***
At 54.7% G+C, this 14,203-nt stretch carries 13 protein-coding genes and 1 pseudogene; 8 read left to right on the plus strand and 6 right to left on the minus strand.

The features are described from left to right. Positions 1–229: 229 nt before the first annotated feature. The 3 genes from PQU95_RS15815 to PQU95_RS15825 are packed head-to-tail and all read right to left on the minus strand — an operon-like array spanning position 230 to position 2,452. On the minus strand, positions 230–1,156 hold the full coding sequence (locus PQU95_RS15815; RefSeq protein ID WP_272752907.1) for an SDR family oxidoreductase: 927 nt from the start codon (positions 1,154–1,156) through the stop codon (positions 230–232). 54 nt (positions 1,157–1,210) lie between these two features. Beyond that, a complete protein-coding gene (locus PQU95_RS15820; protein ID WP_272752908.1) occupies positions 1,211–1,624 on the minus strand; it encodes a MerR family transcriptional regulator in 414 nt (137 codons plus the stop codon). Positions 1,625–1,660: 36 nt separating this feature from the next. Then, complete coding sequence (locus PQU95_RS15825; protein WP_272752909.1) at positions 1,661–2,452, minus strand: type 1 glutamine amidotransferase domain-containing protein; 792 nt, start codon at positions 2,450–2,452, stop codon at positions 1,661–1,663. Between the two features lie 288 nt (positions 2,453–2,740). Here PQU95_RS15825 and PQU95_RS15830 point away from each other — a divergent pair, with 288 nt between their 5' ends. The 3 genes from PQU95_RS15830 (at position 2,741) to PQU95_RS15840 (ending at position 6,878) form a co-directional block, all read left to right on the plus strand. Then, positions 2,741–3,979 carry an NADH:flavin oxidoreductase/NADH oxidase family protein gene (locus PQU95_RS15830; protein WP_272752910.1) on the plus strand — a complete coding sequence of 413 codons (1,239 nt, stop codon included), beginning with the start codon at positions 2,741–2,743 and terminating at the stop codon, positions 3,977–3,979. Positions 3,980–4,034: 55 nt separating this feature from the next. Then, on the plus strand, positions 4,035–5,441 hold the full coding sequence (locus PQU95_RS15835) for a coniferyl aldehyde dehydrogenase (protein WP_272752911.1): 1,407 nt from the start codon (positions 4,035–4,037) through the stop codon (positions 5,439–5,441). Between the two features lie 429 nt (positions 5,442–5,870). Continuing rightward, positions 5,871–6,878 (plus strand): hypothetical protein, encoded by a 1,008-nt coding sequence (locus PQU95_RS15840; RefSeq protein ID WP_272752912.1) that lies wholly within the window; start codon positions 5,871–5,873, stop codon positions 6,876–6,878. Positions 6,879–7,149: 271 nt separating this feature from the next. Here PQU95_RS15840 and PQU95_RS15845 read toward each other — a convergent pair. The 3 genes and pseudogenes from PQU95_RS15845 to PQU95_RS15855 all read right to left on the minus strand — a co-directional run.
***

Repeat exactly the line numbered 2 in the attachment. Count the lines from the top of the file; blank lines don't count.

The features are described from left to right. Positions 1–229: 229 nt before the first annotated feature. The 3 genes from PQU95_RS15815 to PQU95_RS15825 are packed head-to-tail and all read right to left on the minus strand — an operon-like array spanning position 230 to position 2,452. On the minus strand, positions 230–1,156 hold the full coding sequence (locus PQU95_RS15815; RefSeq protein ID WP_272752907.1) for an SDR family oxidoreductase: 927 nt from the start codon (positions 1,154–1,156) through the stop codon (positions 230–232). 54 nt (positions 1,157–1,210) lie between these two features. Beyond that, a complete protein-coding gene (locus PQU95_RS15820; protein ID WP_272752908.1) occupies positions 1,211–1,624 on the minus strand; it encodes a MerR family transcriptional regulator in 414 nt (137 codons plus the stop codon). Positions 1,625–1,660: 36 nt separating this feature from the next. Then, complete coding sequence (locus PQU95_RS15825; protein WP_272752909.1) at positions 1,661–2,452, minus strand: type 1 glutamine amidotransferase domain-containing protein; 792 nt, start codon at positions 2,450–2,452, stop codon at positions 1,661–1,663. Between the two features lie 288 nt (positions 2,453–2,740). Here PQU95_RS15825 and PQU95_RS15830 point away from each other — a divergent pair, with 288 nt between their 5' ends. The 3 genes from PQU95_RS15830 (at position 2,741) to PQU95_RS15840 (ending at position 6,878) form a co-directional block, all read left to right on the plus strand. Then, positions 2,741–3,979 carry an NADH:flavin oxidoreductase/NADH oxidase family protein gene (locus PQU95_RS15830; protein WP_272752910.1) on the plus strand — a complete coding sequence of 413 codons (1,239 nt, stop codon included), beginning with the start codon at positions 2,741–2,743 and terminating at the stop codon, positions 3,977–3,979. Positions 3,980–4,034: 55 nt separating this feature from the next. Then, on the plus strand, positions 4,035–5,441 hold the full coding sequence (locus PQU95_RS15835) for a coniferyl aldehyde dehydrogenase (protein WP_272752911.1): 1,407 nt from the start codon (positions 4,035–4,037) through the stop codon (positions 5,439–5,441). Between the two features lie 429 nt (positions 5,442–5,870). Continuing rightward, positions 5,871–6,878 (plus strand): hypothetical protein, encoded by a 1,008-nt coding sequence (locus PQU95_RS15840; RefSeq protein ID WP_272752912.1) that lies wholly within the window; start codon positions 5,871–5,873, stop codon positions 6,876–6,878. Positions 6,879–7,149: 271 nt separating this feature from the next. Here PQU95_RS15840 and PQU95_RS15845 read toward each other — a convergent pair. The 3 genes and pseudogenes from PQU95_RS15845 to PQU95_RS15855 all read right to left on the minus strand — a co-directional run.